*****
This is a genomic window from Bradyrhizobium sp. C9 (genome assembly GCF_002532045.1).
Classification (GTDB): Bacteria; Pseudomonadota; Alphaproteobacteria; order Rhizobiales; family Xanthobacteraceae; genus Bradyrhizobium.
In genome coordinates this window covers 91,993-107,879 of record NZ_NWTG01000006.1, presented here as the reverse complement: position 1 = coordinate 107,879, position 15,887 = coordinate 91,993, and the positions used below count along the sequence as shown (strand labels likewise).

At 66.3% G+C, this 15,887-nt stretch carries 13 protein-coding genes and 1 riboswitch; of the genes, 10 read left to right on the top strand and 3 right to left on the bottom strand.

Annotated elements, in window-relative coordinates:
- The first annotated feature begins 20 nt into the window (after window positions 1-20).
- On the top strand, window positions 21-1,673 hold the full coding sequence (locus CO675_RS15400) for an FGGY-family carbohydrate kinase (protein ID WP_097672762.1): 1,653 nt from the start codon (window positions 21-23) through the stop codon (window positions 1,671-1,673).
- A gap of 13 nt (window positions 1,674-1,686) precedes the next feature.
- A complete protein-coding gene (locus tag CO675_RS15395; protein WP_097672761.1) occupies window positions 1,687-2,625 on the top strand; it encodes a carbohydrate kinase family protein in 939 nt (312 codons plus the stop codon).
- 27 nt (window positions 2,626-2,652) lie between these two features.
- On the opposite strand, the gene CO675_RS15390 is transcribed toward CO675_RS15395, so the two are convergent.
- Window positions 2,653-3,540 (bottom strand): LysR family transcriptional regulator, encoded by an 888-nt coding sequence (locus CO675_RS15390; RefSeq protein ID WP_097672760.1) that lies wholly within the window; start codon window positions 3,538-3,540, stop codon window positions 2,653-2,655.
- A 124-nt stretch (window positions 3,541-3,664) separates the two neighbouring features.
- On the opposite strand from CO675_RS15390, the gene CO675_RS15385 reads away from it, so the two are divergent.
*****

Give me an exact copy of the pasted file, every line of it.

This is a genomic window from Bradyrhizobium sp. C9 (genome assembly GCF_002532045.1).
Classification (GTDB): Bacteria; Pseudomonadota; Alphaproteobacteria; order Rhizobiales; family Xanthobacteraceae; genus Bradyrhizobium.
In genome coordinates this window covers 91,993-107,879 of record NZ_NWTG01000006.1, presented here as the reverse complement: position 1 = coordinate 107,879, position 15,887 = coordinate 91,993, and the positions used below count along the sequence as shown (strand labels likewise).

At 66.3% G+C, this 15,887-nt stretch carries 13 protein-coding genes and 1 riboswitch; of the genes, 10 read left to right on the top strand and 3 right to left on the bottom strand.

Annotated elements, in window-relative coordinates:
- The first annotated feature begins 20 nt into the window (after window positions 1-20).
- On the top strand, window positions 21-1,673 hold the full coding sequence (locus CO675_RS15400) for an FGGY-family carbohydrate kinase (protein ID WP_097672762.1): 1,653 nt from the start codon (window positions 21-23) through the stop codon (window positions 1,671-1,673).
- A gap of 13 nt (window positions 1,674-1,686) precedes the next feature.
- A complete protein-coding gene (locus tag CO675_RS15395; protein WP_097672761.1) occupies window positions 1,687-2,625 on the top strand; it encodes a carbohydrate kinase family protein in 939 nt (312 codons plus the stop codon).
- 27 nt (window positions 2,626-2,652) lie between these two features.
- On the opposite strand, the gene CO675_RS15390 is transcribed toward CO675_RS15395, so the two are convergent.
- Window positions 2,653-3,540 (bottom strand): LysR family transcriptional regulator, encoded by an 888-nt coding sequence (locus CO675_RS15390; RefSeq protein ID WP_097672760.1) that lies wholly within the window; start codon window positions 3,538-3,540, stop codon window positions 2,653-2,655.
- A 124-nt stretch (window positions 3,541-3,664) separates the two neighbouring features.
- On the opposite strand from CO675_RS15390, the gene CO675_RS15385 reads away from it, so the two are divergent.